It seems to me as if horror has taken a more mannered turn of late – it wants to be taken more seriously, be accepted by the latte crowd, get a wide release and maybe even an art house release. This new direction does not work for me.
I think ‘It Follows’ was a fairly big pointer for where we were headed – languid shots, moody atmosphere, a not-quite-fully-realized storyline, it takes itself all very seriously while offering very few actual scares.
These films are almost thrillers to me (though not that thrilling) and am unsure why they have decided to ride the coat-tails of horror except perhaps to draw in our faithful brethren who would attend any film labeled ‘horror’ in the hopes of that one great discovery – a horror that works.
The Witch, set in the 1600’s, is the story of a family that decides to leave the plantation they live in as they feel the townsfolk aren’t ‘pious’ enough, and set up home on the edge of a forest that unfortunately is home to a witch. Once she succeeds in kidnapping the baby (this and the ensuing fate of the baby are the best scenes in this film and display a nasty creepy edge that unfortunately disappears at this point and is not seen again with the exception of one ‘breast-feeding a raven’ scene that was a true wicked surpris), the family unity starts to unravel and previously papered over cracks erupt.
I understand that this is supposed to be an exercise in tension, in slow burn, in atmosphere, and I am ok with that. I loved Wolf Creek, Rosemary’s Baby, Blair Witch, Paranormal Activity – all fairly slow films that were worth the work; but this movie didn’t pepper the stretches with anything but more stretches. There are long diatribes and religious texts spoken in an accent so thick that subtitles would not have gone amiss, scenes held so long it seemed the director (Robert Eggars) must’ve nodded off and forgotten to yell ‘cut’.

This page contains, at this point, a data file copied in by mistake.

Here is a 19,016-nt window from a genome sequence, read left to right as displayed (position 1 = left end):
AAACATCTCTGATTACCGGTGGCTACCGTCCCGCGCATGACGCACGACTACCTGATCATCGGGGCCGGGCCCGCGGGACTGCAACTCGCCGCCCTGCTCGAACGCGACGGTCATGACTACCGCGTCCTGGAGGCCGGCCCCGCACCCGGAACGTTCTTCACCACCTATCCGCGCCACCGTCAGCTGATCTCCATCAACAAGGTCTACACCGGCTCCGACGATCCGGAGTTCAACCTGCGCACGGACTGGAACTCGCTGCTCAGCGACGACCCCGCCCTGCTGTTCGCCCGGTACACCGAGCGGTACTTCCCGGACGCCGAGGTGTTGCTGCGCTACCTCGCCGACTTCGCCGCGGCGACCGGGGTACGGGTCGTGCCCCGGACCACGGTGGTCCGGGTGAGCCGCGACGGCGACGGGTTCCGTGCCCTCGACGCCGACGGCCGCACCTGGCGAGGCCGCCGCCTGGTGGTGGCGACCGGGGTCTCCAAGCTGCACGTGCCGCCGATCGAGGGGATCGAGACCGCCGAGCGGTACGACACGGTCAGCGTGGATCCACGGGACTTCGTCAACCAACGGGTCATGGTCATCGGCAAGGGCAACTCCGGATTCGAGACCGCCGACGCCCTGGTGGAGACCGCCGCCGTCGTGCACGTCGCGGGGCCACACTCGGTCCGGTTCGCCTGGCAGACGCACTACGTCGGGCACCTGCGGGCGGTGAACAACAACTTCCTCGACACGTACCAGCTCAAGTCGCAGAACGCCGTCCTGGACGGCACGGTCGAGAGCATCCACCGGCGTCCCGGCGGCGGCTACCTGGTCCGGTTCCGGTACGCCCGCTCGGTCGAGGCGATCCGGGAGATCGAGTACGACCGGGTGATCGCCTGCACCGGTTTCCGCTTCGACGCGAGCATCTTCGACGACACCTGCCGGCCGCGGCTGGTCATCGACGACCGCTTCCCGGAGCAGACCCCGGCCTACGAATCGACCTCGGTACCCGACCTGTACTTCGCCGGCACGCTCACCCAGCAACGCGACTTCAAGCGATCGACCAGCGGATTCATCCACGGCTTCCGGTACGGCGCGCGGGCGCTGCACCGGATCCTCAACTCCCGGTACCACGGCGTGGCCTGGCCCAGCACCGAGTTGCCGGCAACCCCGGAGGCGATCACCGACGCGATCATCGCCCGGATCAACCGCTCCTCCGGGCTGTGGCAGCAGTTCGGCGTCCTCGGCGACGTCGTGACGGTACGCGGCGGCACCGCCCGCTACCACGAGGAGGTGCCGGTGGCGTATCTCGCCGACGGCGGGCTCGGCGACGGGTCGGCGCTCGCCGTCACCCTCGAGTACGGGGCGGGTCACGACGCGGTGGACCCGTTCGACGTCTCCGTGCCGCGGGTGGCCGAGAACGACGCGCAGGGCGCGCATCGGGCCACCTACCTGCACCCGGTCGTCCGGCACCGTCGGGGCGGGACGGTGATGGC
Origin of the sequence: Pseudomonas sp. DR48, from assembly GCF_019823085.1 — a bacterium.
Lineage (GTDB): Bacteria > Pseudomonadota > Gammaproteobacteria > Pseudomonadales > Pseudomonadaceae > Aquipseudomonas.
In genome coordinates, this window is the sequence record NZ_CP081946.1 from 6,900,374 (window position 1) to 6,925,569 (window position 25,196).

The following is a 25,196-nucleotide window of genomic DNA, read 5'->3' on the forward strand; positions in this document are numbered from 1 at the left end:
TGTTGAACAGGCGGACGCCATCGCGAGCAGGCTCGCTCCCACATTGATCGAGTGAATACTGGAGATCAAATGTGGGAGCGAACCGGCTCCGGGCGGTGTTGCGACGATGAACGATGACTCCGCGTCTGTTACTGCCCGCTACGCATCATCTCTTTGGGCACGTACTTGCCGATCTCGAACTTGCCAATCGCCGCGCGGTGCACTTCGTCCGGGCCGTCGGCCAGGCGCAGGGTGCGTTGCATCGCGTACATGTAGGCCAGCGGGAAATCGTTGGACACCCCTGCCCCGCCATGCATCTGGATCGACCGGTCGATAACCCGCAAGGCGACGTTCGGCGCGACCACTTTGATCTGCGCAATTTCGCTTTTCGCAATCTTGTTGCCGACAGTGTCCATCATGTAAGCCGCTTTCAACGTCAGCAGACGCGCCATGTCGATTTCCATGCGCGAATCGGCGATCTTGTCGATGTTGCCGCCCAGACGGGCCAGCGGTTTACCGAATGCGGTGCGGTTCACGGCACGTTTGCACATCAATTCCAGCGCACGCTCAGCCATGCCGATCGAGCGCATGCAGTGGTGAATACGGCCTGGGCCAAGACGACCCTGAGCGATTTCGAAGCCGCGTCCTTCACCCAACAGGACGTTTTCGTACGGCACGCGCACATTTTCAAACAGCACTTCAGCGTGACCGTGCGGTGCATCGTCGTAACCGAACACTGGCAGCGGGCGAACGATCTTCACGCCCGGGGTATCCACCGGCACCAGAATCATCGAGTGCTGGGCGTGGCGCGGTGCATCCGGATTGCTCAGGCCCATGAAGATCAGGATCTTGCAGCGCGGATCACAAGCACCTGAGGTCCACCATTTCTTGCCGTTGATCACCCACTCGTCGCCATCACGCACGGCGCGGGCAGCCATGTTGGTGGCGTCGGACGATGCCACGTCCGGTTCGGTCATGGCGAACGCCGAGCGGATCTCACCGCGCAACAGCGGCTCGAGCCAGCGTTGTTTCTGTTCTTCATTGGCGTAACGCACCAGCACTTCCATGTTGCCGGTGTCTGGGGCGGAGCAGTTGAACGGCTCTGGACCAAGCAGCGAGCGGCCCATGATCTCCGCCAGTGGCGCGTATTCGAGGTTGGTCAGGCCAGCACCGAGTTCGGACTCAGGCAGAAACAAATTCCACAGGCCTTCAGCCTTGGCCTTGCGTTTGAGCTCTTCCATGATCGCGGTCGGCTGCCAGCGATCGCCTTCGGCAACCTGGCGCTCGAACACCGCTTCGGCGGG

As for the scares? they were non-existent. I can forgive a horror almost anything but that – they must at least attempt to scare me, I felt the witch was so pleased with its near perfect rendering this historical era that it was satisfied to just play it all flat – even scenes that should have had more shock or creep factor (the kiss in the woods, the twins and Black Philip, the apple in the mouth) seemed to have been filmed by someone who didn’t understand the basics of building a horror scene and so they felt less impactful than they should have been.
I read that each character was supposed to represent a different sin and maybe not being religious meant I missed this aspect of the screenplay and its connotations, but I fail to see how this would have added any scares.
There should have been more made of the ominous foreboding of things such as the crops dying, the lack of food, the impending threat of the eldest daughter Thomasina being married off so the family could profit from her ‘selling’, but all these good ingredients were squandered in a muddy script and inaccessible dialogue.
I really wanted to like this film, the basic elements are good and should have combined into a creepy and cohesive whole, but I was disappointed and definitely not scared.
That being said – I loved Back Philip, he was a stroke of goaty genius in an otherwise lackluster effort that has pretty visuals but little else.